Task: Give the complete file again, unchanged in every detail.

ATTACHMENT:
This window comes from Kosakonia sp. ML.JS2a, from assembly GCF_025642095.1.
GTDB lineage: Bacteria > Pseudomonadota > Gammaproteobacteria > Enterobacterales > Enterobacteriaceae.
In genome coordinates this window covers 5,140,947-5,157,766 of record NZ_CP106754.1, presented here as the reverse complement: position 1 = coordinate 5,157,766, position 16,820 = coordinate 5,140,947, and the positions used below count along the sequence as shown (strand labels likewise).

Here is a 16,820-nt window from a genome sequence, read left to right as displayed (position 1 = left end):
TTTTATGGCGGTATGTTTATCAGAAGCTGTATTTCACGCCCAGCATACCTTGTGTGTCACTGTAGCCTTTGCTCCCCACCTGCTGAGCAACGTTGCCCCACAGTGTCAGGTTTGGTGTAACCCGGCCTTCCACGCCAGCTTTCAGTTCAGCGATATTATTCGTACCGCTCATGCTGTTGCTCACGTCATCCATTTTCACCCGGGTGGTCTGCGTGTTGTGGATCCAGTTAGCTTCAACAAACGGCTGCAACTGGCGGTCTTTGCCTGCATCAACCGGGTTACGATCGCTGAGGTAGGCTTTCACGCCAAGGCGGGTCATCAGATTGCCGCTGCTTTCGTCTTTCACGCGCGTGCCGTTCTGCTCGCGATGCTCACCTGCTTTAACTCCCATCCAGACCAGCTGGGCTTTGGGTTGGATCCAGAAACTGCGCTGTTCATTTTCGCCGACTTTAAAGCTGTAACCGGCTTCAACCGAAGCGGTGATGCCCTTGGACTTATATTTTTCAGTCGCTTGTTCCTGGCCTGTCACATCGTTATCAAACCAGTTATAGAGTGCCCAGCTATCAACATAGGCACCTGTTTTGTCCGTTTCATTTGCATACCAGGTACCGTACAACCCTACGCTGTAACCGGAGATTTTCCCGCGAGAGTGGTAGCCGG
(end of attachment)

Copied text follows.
This window comes from Kosakonia sp. ML.JS2a, from assembly GCF_025642095.1.
GTDB lineage: Bacteria > Pseudomonadota > Gammaproteobacteria > Enterobacterales > Enterobacteriaceae.
In genome coordinates this window covers 5,140,947-5,157,766 of record NZ_CP106754.1, presented here as the reverse complement: position 1 = coordinate 5,157,766, position 16,820 = coordinate 5,140,947, and the positions used below count along the sequence as shown (strand labels likewise).

Here is a 16,820-nt window from a genome sequence, read left to right as displayed (position 1 = left end):
TTTTATGGCGGTATGTTTATCAGAAGCTGTATTTCACGCCCAGCATACCTTGTGTGTCACTGTAGCCTTTGCTCCCCACCTGCTGAGCAACGTTGCCCCACAGTGTCAGGTTTGGTGTAACCCGGCCTTCCACGCCAGCTTTCAGTTCAGCGATATTATTCGTACCGCTCATGCTGTTGCTCACGTCATCCATTTTCACCCGGGTGGTCTGCGTGTTGTGGATCCAGTTAGCTTCAACAAACGGCTGCAACTGGCGGTCTTTGCCTGCATCAACCGGGTTACGATCGCTGAGGTAGGCTTTCACGCCAAGGCGGGTCATCAGATTGCCGCTGCTTTCGTCTTTCACGCGCGTGCCGTTCTGCTCGCGATGCTCACCTGCTTTAACTCCCATCCAGACCAGCTGGGCTTTGGGTTGGATCCAGAAACTGCGCTGTTCATTTTCGCCGACTTTAAAGCTGTAACCGGCTTCAACCGAAGCGGTGATGCCCTTGGACTTATATTTTTCAGTCGCTTGTTCCTGGCCTGTCACATCGTTATCAAACCAGTTATAGAGTGCCCAGCTATCAACATAGGCACCTGTTTTGTCCGTTTCATTTGCATACCAGGTACCGTACAACCCTACGCTGTAACCGGAGATTTTCCCGCGAGAGTGGTAGCCGG